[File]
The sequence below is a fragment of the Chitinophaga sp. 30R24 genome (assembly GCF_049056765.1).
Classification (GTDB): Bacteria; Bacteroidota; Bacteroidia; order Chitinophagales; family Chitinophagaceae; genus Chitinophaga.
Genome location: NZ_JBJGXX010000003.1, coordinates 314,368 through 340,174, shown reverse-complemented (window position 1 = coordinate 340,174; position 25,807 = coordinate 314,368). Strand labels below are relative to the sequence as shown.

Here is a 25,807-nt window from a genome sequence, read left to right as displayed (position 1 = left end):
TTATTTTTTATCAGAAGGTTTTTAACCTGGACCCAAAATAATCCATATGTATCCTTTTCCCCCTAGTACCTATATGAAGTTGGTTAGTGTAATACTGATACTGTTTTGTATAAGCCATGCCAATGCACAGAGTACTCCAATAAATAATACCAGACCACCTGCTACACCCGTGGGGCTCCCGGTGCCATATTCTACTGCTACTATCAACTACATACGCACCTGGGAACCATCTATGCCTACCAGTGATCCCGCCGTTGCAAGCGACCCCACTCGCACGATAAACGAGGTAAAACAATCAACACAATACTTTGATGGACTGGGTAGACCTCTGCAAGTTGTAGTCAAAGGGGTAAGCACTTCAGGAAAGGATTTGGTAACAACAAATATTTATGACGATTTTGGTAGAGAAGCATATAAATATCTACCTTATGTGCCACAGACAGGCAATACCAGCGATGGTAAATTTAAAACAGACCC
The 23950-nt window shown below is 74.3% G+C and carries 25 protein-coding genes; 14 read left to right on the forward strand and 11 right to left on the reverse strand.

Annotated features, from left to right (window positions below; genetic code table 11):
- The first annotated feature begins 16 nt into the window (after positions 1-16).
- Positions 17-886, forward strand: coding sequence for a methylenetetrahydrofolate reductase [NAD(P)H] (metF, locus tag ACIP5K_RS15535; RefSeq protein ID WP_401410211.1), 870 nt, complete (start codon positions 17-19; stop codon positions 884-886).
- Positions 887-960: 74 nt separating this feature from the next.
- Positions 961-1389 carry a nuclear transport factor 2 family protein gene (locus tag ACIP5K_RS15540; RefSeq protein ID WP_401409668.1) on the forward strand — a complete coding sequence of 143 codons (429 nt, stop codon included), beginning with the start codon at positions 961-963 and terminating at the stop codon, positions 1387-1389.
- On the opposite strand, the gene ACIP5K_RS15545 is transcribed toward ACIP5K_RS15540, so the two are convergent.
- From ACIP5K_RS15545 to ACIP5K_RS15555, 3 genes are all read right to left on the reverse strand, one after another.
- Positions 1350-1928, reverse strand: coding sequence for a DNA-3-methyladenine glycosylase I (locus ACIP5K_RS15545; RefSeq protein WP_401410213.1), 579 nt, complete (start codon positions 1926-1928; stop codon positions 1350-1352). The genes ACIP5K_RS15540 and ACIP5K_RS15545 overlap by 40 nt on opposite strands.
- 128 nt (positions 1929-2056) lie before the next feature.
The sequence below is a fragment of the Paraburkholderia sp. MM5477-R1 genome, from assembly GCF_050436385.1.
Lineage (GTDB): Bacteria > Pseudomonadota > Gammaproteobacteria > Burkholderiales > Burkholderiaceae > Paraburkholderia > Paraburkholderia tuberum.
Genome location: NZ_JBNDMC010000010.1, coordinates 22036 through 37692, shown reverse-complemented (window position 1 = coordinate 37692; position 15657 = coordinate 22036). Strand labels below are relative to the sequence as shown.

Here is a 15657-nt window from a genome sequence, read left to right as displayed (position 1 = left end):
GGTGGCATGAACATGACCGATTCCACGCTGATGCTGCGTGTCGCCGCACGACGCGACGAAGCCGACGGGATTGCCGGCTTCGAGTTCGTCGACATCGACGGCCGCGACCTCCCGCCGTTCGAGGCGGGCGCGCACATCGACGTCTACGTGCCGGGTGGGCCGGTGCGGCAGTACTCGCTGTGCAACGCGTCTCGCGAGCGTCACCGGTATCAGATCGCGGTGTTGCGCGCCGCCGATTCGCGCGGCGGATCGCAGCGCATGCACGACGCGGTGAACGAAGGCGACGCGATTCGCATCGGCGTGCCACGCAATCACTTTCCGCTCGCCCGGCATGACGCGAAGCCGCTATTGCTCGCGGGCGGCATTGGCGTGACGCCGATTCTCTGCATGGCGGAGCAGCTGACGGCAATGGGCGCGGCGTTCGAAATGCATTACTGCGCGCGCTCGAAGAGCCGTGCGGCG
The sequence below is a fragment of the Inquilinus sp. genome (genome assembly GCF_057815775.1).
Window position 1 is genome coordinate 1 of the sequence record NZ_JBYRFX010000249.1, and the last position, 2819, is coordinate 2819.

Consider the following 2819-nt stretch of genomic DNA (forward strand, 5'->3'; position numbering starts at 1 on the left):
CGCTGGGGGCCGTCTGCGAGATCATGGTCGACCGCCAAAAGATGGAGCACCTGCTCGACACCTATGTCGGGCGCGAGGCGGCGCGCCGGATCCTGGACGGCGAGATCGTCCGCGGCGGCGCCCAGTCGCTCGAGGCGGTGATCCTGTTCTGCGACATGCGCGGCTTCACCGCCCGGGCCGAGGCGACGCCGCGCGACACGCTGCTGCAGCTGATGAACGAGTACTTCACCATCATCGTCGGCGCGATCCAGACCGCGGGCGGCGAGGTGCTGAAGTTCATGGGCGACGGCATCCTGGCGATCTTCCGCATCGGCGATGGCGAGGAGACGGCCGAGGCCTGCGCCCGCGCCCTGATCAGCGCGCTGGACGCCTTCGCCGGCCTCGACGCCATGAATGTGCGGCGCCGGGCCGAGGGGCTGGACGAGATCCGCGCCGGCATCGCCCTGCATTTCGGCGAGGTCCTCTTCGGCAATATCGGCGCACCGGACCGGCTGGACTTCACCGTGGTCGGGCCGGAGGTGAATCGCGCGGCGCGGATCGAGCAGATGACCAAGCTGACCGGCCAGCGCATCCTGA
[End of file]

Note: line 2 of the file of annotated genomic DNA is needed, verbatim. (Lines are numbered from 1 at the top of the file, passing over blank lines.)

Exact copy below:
Classification (GTDB): Bacteria; Bacteroidota; Bacteroidia; order Chitinophagales; family Chitinophagaceae; genus Chitinophaga.